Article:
We had our passports ready and encountered no real problem. A U.S. Department of Agriculture agent did come into Winnie and left with a carton of eggs, some frozen chicken, potatoes and soy chorizo. Had we known we could have left those things in Puerto Penasco. Here’s a link for what foods can be brought from Mexico to the U.S.
The drive after crossing was quite lovely. Lots of cacti and small towns. We took highway 8 all the way. Right now we are spending the night in Campo, California and enjoying a beautiful sunset. One great thing about RV life is that home is where you parked it!
I had lots of fun this week playing tour guide to some visitors to Chiang Mai. They wanted to see some temples and since I love temples I volunteered. We spent the day visiting three of the over 300 temples here in Chiang Mai, Thailand.
Wat Doi Suthep is probably the most famous and most visited temple in Chiang Mai. It’s at the top of Doi Suthep (doi means mountain). From it you have beautiful views of Chiang Mai City. It’s beautiful but a little on the touristy side.
So, after the hustle and bustle of Doi Suthep, I wanted to show my guests the more rural and tranquil Wat Umong. I love the grounds here. You can climb to the top of the temple, explore the meditation caves, stroll along a small lake and feed the catfish.
Our last stop was in the centerof old Chiang Mai city. They got to see the moat that encloses the old city and then glorious Wat Chedi Luang. It was a fun last stop because when we came out Sunday Walking Market was in full swing!
We’ve been busy and life is good! I want to be better about blogging every week. I’ve decided shorter but more consistently posted blogs are the way to go. Hope you enjoyed this one. I’d love to hear from you…questions, suggestions for topics or anything about living a life of travel. Thank you dear reader!
Kathy and I were honored to be the guests of our friend, Wanvisa Inthep as she develops a program of Traditional Thai-Lanna Herbal treatments. For the last week we have been pampered, healed, restored and rejuvenated! It has been an amazing experience!
Inthakin Village is located in the jungle-forest of Mae Teang, just an hours drive from Chiang Mai. All of the buildings are in the Lanna style and made of reclaimed wood. Electrical power is solar and there is excellent wi-fi. It is the perfect setting for they type of healing treatments they offer.
Treatments are individualized for each person, after a thorough assessment and according to your individual preferences and needs. Another thing that makes Inthakin Village so special is that all of the herbs are grown, picked and prepared on the land. They are organic and pesticide free.
One of the many treatments offered is the banana leaves wrap. As you lie in the sun the leaves remove many of the toxins from your body. Best of all, you can begin and end the wrap with a dip in the Himalayan salt water pool.
The expertly trained staff provide massages and herbal treatments.
There is a lovely clinic area where the head doctor, certified in traditional Thai medicine, provides individual diagnostic assessments and a range of detoxifying and restorative treatments. There is also a steam and a dry sauna in this tranquil area.
The food at Inthakin Village is some of the best I have ever had and that is saying a lot for Thailand! The chef is well versed in vegan, vegetarian, Thai and western cuisine. A special treat was the many herb (grown and prepared at Inthakin) teas we were offered throughout the day.
I will do my best to explain the treatment above, unique to Inthakin Village. A specially prepared assortment of leaves, roots and herbs are laid on a bamboo table. Charcoal braisers are placed underneath. When the table and the leaves are quite warm, up you go! Turning on all sides of your body you are “grilled”. It was explained to me that this ancient therapy was designed to restore the many people who fell from elephants, the ancient Thai mode of transportation. It was perfect for me as I had recently fallen, hard, onto concrete steps in Chiang Mai. I arrived at Inthakin limping and bruised. I am leaving walking well with all my bruises gone!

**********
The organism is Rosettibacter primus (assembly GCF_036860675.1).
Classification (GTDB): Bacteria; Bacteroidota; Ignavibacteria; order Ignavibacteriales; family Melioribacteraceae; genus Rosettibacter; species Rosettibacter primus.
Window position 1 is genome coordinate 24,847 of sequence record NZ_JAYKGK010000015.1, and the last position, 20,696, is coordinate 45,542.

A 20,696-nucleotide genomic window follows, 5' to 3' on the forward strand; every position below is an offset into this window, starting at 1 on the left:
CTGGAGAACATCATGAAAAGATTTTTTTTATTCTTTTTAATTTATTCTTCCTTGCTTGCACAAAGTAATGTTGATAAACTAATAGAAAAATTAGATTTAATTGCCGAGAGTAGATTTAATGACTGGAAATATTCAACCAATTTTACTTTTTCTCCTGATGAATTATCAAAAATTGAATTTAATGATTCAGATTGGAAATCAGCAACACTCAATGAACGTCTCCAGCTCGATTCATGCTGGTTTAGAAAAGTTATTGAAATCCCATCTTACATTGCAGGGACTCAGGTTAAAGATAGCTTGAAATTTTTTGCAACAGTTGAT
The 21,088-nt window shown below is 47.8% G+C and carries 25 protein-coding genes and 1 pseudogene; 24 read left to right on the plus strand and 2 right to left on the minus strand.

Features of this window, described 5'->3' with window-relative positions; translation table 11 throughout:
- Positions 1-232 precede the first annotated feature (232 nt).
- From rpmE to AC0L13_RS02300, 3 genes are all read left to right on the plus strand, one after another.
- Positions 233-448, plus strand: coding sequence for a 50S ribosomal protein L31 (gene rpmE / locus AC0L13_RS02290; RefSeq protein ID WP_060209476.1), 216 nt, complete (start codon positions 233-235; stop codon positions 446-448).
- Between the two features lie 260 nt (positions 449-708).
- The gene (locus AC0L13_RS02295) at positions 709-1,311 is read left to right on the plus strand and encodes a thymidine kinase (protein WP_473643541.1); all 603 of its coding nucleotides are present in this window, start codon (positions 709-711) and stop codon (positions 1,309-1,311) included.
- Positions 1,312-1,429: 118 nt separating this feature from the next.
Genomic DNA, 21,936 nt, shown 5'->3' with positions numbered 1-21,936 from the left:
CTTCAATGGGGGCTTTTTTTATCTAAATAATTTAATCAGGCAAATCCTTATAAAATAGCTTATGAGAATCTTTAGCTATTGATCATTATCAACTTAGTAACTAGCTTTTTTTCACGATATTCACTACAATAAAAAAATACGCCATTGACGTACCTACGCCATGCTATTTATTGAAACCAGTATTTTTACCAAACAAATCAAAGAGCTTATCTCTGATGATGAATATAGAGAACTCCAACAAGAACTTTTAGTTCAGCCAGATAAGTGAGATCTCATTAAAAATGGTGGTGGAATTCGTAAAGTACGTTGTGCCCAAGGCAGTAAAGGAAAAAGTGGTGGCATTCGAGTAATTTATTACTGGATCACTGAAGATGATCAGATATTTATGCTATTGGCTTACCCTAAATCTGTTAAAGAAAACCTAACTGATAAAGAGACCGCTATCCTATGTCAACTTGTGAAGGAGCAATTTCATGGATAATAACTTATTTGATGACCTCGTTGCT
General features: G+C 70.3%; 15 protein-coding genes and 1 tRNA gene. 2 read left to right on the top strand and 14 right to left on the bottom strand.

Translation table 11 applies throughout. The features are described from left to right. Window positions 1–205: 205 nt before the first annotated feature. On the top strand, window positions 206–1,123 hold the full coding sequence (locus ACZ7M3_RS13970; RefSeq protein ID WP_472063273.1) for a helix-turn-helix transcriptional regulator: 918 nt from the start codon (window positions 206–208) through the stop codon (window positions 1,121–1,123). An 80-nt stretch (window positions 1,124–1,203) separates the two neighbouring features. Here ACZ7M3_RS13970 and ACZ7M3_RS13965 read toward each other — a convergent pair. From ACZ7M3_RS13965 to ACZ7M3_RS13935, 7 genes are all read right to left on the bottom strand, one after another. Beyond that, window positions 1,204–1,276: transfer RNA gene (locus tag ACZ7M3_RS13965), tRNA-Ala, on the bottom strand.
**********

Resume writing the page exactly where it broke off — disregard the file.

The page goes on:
The grounds at Inthakin Village are beautiful. There are many areas for walking, hiking and quiet contemplation. Our experience at Inthakin has been amazing and I highly recommend it to anyone looking for a day, weekend, week long or longer healing get away. A website is being developed as I write this and I will share it with you as soon as available. In the meantime I am happy to connect anyone interested with Wanvisa. She will be happy to assist you in arranging a stay. Please contact me through this blog or at firstname.lastname@example.org
My dear friend the phenomenal Lacey Clark asked the question that inspired this post. She asked what does community mean to me. While I can’t give a precise definition I can share what community looks and feels like for me.
Community is embarking on a 5 hour pilgrimage up Doi Suthep Mountain for Visakha (Buddha Day) with the beautiful group above. Community is getting a Facebook shout out even though Kathy and I quit after 2 and a 1/2 hours.
Community is Sunday Dinner and seeing old friends and meeting new ones.
Community is cherishing friendships and having great memories no matter how far away the friends are.
Community is beloved family, near and far.
Community is hours spent at Cafe De JJ talking politics, philosophy, science and a bunch of other random stuff, not to mention enjoying the love on a plate served up by the fabulous Beer (top, right above)!
Community is making friends everywhere we go and doing our best to stay in touch. Hey Keiko (our friend met in Mexico, from Japan and currently in Canada)!
Community is exploring nature with friends. Community is something that must be built, nurtured and cherished. I’m sure community is something that looks different to each of us. One thing I know for sure is that true community feels so wonderful and is something I need. I am grateful to have found it here in Chiang Mai!